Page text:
We Should Ban The Word "Wanderlust" But It's Also The Only Word I Can Think Of To Describe Rimsky...

Image: Moritz Barcelona

After dipping back into the Russian canon last week, it made sense to stay within the region, especially after friend of the column and #tbt queen Kristen Sales suggested I write an entry on Nikolai Rimsky-Korsakov’s Scheherazade. Rimsky-Korsakov! The ol’ R-K. I have to admit, Scheherazade was a relatively new work for me; my go-to R-K (this is the last time I’ll use this nickname) is Capriccio Espagnol which, like many pieces from my youth orchestra days, is both an old favorite as well as a source of pre-teen trauma. We’ll get there one day, maybe.

Context is essential in listening to Scheherazade: Rimsky-Korsakov was absolutely wild about what we now call “wanderlust.” He’d say he likes to travel on his dating profile. My guy was bonkers for being any place but Russia. Born a ways outside of Saint Petersburg to a family of great nobility, Rimsky-Korsakov spent his earliest years totally fucking obsessed with his older brother Voin, who was 22 years his senior. The reason for this obsession (admiration is probably the polite term, I guess) is that Voin was an expert navigator and explorer — an extremely cool job for a brother to have. For what it’s worth, my brother is “only” a teacher. When he was 12, Rimsky-Korsakov enrolled in the School for Mathematical and Navigational Sciences in Saint Petersburg with every intention of joining the Imperial Russian Navy upon his graduation.

While at school, Rimsky-Korsakov was enrolled in piano lessons at the behest of his older brother (a director at the school) in hopes that it would help him overcome… his… introversion? Oh, for sure, dude. Like the social activity of playing piano has ever helped anyone become more social. Mmhmm. His teacher for the bulk of that time was a Frenchman named Théodore Canille, who introduced Rimsky-Korsakov to Mily Balakirev, who then introduce him to César Cui and Modest Mussorgsky. All three of these guys were young composers in their twenties, which, okay, I guess learning piano did help Rimsky-Korsakov to make friends. They formed a little clique of pals who would meet up and talk about composition and music and play duets. Very cute, to be honest. (It’s worth noting these pals, along with Alexander Borodin joined together to create “The Five” a.k.a. “The Mighty Handful” a.k.a. the group of big symphony boys who were always mad at Tchaikovsky for not writing purely nationalistic music and instead going off on his little impressionistic adventures.) It inspired Rimsky-Korsakov to start writing a symphony, which he took with him as a little passion project while out on a nearly 3-year expedition around the world. See!?! My guy looooves his cruises! Eventually Rimsky-Korsakov traded in his sea-faring job for a clerical position and started composing all the time.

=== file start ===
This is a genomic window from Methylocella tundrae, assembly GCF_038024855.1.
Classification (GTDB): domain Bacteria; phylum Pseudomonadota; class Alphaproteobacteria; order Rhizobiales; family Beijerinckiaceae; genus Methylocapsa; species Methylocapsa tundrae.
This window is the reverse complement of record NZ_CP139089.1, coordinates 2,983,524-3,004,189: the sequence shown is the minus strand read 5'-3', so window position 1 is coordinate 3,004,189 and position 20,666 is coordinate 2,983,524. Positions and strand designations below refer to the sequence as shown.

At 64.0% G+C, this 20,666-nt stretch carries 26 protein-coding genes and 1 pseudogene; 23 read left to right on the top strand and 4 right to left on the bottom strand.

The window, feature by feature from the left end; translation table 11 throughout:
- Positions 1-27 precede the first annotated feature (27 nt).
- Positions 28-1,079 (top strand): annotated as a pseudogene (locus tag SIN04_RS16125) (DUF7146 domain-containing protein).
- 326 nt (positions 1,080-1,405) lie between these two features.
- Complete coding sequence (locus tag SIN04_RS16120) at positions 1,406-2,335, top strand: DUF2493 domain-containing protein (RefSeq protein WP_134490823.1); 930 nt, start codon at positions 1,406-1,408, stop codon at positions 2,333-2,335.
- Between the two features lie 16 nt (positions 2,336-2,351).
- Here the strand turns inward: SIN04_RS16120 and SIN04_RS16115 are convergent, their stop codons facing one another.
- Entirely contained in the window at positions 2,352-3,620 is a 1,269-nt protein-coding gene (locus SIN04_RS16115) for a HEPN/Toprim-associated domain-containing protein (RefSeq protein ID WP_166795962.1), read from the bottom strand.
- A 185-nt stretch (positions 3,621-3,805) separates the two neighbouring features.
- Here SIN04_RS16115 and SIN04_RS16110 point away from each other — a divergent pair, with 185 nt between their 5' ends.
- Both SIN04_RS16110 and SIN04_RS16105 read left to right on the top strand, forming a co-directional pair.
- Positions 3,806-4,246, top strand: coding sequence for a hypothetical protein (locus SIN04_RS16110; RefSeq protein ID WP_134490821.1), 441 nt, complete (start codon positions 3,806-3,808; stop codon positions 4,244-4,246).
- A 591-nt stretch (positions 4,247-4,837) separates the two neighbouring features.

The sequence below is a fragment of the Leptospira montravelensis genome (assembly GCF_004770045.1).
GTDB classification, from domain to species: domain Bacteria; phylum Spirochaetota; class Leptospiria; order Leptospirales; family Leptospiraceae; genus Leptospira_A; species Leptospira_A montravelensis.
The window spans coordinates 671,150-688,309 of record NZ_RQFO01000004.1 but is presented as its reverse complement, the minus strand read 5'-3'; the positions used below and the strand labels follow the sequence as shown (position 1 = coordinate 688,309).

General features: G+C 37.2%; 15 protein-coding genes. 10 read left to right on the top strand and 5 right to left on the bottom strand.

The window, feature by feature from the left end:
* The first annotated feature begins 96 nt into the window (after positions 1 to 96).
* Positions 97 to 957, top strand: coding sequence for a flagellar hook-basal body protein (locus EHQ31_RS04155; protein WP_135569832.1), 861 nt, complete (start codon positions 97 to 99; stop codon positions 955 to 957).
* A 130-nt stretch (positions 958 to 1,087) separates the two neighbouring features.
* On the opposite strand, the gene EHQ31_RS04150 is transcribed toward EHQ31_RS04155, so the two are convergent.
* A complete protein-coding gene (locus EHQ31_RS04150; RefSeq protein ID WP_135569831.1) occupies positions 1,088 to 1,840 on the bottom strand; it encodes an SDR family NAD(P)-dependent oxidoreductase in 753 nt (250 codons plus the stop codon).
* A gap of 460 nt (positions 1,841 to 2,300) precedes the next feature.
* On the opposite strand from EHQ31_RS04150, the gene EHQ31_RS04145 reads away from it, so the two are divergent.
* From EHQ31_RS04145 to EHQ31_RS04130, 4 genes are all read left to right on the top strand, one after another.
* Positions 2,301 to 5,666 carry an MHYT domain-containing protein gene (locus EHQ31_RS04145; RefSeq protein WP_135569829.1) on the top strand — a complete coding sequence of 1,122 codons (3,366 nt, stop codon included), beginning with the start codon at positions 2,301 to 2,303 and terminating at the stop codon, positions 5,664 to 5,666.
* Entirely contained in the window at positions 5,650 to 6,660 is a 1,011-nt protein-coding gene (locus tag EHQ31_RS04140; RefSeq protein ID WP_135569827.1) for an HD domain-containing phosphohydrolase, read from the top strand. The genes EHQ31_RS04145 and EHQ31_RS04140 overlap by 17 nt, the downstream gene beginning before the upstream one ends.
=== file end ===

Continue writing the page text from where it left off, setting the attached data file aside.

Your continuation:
So you get why my guy was composing pieces with titles like Capriccio Espagnol and Scheherazade: he was obsessed with the culture of “other,” be it the folk music of Spain or “the East” or wherever. He loved to live vicariously through his music, and he wasn’t, to his misfortune, living in the 21st century where someone could be a sailor and a composer and no one would bat an eye. (Can men really have it all?) And so, Scheherazade (conducted here by Thomas Beecham, recorded in 1954 by the Royal Philharmonic) is a symphonic suite inspired by One Thousand And One Nights a.k.a. Arabian Nights; pick your preferred title, I don’t care. Scheherazade, of course, is the name of the queen in One Thousand And One Nights who, in an attempt to delay her own death by an all-women-should-die sultan, tells a story — a collection of stories, really — that last, you guessed it, 1,001 nights. Good strategy! Men are easily distracted. As a symphonic suite, you’d think Scheherazade would qualify as programmatic music, especially as each movement has a title surround one particular tale or characters, but Rimsky-Korsakov actually intended for each movement to exist as its own anecdote for a listener to project their interpretation of the music onto. The movement titles, in fact, were suggested by a student, Anatoly Lyadov, and not organically a part of the piece as Rimsky-Korsakov intended.